In June, the Pomeroy Foundation was thrilled to officially launched Hungry for History, the first-ever historic roadside marker program dedicated to preserving the stories of regional food specialties across the United States. With this announcement, we wanted to answer this questions for State Partners: What does this mean for Legends & Lore?
Those who wish to commemorate certain local and regional food specialties should instead apply for a Hungry for History marker. Iconic dishes such as West Virginia’s Pepperoni Roll and Carlisle, PA’s Hot-Chee Dog – both which have their own Legends & Lore marker – are examples of foods that would now qualify under Hungry for History.
To qualify for the Hungry for History grant program, the regional food specialty must meet the following criteria:
- Must be a prepared, ready-to-eat dish, such as an entrée or dessert
- Must contain a minimum of 2 ingredients
- Dish must be created prior to 1960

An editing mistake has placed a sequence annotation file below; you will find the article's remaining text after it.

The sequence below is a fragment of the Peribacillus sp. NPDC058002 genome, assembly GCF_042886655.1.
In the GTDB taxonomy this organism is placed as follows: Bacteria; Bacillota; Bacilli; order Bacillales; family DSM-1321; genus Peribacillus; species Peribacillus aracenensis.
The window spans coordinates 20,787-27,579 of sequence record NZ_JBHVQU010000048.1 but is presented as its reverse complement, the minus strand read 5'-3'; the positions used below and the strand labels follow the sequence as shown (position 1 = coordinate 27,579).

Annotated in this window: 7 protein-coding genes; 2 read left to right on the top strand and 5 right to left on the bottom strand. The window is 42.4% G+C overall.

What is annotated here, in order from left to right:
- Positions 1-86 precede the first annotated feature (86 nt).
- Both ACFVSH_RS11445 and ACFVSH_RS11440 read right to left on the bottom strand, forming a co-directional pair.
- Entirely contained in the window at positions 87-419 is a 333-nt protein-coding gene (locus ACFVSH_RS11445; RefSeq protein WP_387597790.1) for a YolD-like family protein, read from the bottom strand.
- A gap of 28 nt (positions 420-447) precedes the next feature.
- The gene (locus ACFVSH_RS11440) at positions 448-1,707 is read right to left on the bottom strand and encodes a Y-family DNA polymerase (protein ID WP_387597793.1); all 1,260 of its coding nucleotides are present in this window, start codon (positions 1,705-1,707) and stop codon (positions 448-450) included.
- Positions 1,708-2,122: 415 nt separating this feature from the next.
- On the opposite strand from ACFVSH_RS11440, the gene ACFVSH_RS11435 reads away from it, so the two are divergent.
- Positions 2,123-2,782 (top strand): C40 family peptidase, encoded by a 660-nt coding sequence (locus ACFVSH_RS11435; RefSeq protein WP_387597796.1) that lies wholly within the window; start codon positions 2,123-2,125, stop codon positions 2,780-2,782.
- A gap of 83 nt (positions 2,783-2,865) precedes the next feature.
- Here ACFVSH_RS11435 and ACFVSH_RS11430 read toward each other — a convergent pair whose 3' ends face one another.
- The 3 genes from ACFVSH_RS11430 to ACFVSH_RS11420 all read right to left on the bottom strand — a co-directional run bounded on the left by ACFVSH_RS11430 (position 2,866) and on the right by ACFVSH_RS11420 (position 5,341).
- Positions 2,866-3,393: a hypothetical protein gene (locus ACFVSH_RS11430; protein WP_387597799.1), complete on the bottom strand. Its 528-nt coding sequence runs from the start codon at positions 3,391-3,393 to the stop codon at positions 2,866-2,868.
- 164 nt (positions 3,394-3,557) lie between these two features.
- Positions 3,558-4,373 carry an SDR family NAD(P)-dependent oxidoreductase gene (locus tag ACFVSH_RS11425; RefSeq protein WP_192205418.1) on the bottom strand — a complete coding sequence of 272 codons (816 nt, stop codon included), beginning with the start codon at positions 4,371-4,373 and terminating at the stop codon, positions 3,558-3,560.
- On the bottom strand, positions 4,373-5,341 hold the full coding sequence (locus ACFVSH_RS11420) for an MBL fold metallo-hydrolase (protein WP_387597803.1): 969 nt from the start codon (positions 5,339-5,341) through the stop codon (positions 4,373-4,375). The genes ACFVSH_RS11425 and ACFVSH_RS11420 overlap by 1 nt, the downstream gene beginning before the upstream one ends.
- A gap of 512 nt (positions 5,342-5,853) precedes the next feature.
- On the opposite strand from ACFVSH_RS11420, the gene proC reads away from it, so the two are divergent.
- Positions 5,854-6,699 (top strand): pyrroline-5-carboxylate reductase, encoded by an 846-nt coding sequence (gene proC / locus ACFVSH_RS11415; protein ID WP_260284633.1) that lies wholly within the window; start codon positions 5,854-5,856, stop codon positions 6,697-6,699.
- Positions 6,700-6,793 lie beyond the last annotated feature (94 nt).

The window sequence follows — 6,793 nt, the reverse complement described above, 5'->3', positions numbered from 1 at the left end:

- Dish must be historically significant to the greater community or beyond
- Dish (or variation of dish) must have origins in the local or regional community
- Dish is still available/eaten today or in some form
- No brand names allowed (e.g. Hershey’s, Kraft, etc.)
In addition to the criteria, prospective applicants should also keep in mind that unlike Legends & Lore, Hungry for History requires an online Letter of Intent (LOI) and primary source documentation – such as an old newspaper article or menu – that proves the food’s authenticity and significance to the region.
The LOI for this first round is due August 9. The LOI is a short form which asks for the proposed inscription and a list of the primary source documents to be provided later in the application.
With this brand-new food history program available nationwide, we encourage you to direct any prospective applicants wanting to focus on a prepared dish to first review if their idea qualifies under Hungry for History. Dishes which qualify for Hungry for History will no longer be considered under the Legends & Lore grant program. Please know we are here to assist along with the Foundation’s professional historians on staff.
For an example, check out the very first Hungry for History marker which commemorates salt potatoes, Central New York’s favorite summertime side dish.
For complete program guidelines, visit our Hungry for History webpage.